The idea here is that chip designers want to be conservative, because if they are conservative and wrong, they misuse ~1% of the chip (in this example). IF they're conservative and devote more chip space to rasterization than is needed, they have only wasted that extra chip space devoted to rasterization. However, if they are not conservative and wrong, then they have wasted a much bigger portion of the chip because the rasterization portion serves as a bottleneck (leaving everything else not fully utilized). It's a smarter bet to be conservative.
This comment was marked helpful 0 times.
Is there a concrete calculation as to how 99% -> 80%?
I'm not sure how to get 80% either.
If we thought we needed 1% of the chip for rasterization, and we called that 100% efficiency, then if we end up wanting 1.2x that amount, it seems we have 20% more rasterization workload than expected. Then the rasterization step is taking 1.2x as long. If we assume the rasterization step is always the bottleneck, then 0.2/1.2 of the time the rest of the chip is doing nothing.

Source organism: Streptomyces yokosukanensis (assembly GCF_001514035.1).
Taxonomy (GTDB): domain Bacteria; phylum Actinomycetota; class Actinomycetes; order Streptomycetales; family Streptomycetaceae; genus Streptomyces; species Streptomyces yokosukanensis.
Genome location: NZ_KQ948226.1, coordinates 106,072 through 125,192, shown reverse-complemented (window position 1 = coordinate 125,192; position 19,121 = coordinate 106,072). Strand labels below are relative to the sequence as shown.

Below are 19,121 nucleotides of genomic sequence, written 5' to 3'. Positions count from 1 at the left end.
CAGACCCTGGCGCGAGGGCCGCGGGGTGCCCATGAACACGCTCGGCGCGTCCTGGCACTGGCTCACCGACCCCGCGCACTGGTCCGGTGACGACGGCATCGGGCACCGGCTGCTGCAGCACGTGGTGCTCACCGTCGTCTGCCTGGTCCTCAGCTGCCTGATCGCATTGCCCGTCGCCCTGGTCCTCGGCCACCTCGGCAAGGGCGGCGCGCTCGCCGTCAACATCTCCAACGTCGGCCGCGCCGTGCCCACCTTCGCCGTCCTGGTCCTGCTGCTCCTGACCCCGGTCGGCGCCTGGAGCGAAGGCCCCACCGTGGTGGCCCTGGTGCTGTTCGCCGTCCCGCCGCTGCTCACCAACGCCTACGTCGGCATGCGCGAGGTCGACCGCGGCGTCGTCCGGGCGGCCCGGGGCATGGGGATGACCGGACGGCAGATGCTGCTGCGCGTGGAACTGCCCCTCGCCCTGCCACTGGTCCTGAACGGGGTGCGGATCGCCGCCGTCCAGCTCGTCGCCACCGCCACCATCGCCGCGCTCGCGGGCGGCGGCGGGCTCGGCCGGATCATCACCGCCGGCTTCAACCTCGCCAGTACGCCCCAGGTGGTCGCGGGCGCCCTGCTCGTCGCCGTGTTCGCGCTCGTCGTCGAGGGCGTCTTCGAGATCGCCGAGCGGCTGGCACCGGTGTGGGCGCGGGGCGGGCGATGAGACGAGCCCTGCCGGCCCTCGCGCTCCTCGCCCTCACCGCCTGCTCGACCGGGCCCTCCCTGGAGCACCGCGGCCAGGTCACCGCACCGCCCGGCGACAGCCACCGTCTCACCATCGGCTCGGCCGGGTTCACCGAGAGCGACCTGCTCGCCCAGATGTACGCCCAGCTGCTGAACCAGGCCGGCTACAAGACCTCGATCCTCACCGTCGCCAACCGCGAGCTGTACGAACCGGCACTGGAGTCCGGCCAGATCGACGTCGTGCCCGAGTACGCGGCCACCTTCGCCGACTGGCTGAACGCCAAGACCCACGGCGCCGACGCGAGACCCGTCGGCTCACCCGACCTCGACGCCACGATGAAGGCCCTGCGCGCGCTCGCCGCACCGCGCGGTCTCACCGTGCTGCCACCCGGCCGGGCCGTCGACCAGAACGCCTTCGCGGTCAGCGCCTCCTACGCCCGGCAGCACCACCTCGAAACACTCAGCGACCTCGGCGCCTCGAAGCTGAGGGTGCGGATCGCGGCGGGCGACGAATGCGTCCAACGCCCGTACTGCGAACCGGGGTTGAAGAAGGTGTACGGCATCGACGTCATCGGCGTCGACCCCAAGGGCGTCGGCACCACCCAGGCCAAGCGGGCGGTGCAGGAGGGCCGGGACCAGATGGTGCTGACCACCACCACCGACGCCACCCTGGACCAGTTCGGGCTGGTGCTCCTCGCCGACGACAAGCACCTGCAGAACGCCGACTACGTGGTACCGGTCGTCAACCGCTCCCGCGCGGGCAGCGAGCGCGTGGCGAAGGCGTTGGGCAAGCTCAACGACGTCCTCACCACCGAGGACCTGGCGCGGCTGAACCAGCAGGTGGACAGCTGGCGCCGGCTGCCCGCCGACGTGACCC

Then the efficiency of the rest of the chip is (working time)/(total time) = 1/1.2 = 83.33%.
Disregarding the efficiency computation, I've read of large core chips which know the utilization of cores, and will power down cores which are not needed. This seems like a load balancer, in essence, and I wonder if this could be put to use in GPUs, where there are definitely a large number of cores, all of which may not be doing any work at all.
Further, to help GPU utilization, new NVIDIA GPUs have the ability to run more than a single kernel at once. This might be able to utilize more of the GPU since one kernel does not lock the device from being used.